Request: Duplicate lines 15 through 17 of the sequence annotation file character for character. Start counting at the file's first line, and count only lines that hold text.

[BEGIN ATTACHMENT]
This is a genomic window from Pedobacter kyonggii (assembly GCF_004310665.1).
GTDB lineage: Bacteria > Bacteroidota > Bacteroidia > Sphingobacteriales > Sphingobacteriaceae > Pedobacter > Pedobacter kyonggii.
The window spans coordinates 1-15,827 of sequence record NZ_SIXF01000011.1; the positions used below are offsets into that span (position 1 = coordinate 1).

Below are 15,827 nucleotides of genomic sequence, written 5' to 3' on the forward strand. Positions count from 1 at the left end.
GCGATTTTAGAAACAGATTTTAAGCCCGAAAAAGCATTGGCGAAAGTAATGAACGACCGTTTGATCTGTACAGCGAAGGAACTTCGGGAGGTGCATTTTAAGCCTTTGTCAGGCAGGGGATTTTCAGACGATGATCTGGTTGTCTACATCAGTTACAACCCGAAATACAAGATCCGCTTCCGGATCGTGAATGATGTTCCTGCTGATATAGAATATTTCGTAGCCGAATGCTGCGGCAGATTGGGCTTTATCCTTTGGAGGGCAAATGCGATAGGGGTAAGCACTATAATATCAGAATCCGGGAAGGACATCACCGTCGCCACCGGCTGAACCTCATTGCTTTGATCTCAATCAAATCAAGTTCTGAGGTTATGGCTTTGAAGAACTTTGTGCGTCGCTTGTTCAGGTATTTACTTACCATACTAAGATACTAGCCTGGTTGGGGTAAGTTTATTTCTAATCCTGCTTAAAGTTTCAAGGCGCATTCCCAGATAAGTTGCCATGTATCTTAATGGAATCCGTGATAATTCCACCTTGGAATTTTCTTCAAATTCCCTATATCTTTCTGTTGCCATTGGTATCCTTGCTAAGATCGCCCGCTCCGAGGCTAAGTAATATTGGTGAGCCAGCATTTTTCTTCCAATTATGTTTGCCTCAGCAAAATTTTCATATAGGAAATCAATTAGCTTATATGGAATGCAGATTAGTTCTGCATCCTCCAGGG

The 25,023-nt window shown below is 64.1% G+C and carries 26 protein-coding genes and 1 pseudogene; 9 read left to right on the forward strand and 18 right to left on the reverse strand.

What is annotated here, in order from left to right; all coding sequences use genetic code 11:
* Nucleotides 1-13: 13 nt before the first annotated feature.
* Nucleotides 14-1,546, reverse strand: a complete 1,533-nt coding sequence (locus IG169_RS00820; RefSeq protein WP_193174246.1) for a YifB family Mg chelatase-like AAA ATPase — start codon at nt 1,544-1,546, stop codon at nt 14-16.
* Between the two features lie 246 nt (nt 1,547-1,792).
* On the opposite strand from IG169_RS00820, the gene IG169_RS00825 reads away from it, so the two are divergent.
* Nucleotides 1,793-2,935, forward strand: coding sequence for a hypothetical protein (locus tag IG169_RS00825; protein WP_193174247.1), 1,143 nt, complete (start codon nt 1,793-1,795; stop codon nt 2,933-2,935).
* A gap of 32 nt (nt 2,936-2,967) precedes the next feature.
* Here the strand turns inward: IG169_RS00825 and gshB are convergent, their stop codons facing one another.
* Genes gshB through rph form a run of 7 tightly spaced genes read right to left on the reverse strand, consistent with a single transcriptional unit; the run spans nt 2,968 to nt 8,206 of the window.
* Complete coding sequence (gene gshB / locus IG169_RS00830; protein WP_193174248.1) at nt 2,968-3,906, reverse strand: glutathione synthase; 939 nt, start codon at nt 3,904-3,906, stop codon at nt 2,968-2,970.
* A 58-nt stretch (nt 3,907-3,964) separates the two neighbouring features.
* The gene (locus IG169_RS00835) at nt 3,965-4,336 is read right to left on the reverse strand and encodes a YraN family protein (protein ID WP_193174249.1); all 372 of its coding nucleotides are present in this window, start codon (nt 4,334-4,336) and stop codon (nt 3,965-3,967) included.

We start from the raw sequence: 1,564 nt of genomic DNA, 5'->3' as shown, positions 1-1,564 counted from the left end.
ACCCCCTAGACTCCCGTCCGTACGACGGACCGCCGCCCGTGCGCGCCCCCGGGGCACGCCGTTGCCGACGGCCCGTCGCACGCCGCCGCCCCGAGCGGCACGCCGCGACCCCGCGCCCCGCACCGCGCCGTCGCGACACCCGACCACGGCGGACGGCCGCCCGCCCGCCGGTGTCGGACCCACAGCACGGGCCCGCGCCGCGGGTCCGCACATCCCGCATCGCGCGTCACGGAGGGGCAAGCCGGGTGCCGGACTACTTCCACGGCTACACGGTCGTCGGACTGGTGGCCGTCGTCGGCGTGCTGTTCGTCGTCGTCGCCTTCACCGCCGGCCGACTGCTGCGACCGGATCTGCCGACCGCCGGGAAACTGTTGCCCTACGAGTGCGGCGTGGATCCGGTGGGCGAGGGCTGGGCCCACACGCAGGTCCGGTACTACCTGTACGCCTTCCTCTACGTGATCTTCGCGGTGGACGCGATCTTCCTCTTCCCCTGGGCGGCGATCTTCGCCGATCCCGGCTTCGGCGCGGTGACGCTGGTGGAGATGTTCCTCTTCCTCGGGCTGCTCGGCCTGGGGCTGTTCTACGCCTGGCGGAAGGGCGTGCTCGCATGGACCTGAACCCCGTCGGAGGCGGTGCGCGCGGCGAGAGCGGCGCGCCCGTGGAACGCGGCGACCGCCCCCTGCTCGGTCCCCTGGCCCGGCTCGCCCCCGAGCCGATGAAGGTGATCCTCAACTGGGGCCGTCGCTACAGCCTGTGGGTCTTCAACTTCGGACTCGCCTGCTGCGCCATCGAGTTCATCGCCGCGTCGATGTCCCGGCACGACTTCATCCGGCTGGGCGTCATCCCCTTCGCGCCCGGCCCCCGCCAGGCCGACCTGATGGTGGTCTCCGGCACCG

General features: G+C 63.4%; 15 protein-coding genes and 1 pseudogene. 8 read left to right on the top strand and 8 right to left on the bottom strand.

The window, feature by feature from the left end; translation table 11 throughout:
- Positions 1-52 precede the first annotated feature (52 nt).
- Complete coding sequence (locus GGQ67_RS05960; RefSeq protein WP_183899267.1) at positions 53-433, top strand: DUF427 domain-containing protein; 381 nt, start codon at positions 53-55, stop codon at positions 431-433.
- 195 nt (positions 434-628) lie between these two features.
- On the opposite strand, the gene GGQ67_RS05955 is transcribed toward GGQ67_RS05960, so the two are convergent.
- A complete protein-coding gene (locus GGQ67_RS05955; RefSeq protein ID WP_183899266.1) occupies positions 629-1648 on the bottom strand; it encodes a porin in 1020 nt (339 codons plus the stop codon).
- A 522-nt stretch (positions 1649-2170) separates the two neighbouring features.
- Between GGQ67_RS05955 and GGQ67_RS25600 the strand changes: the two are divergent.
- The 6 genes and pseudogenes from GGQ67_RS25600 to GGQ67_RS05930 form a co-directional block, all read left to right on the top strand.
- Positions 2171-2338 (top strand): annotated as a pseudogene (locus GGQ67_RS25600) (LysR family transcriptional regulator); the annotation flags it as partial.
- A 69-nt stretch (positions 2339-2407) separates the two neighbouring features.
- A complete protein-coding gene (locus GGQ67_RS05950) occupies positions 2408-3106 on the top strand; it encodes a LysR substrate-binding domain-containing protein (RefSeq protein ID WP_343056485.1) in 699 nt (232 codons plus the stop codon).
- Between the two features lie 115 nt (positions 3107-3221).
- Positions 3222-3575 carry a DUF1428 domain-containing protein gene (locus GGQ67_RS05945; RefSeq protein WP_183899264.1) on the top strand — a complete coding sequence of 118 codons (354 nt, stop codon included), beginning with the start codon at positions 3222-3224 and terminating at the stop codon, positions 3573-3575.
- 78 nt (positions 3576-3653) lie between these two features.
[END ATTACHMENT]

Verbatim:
* Genes gshB through rph form a run of 7 tightly spaced genes read right to left on the reverse strand, consistent with a single transcriptional unit; the run spans nt 2,968 to nt 8,206 of the window.
* Complete coding sequence (gene gshB / locus IG169_RS00830; protein WP_193174248.1) at nt 2,968-3,906, reverse strand: glutathione synthase; 939 nt, start codon at nt 3,904-3,906, stop codon at nt 2,968-2,970.
* A 58-nt stretch (nt 3,907-3,964) separates the two neighbouring features.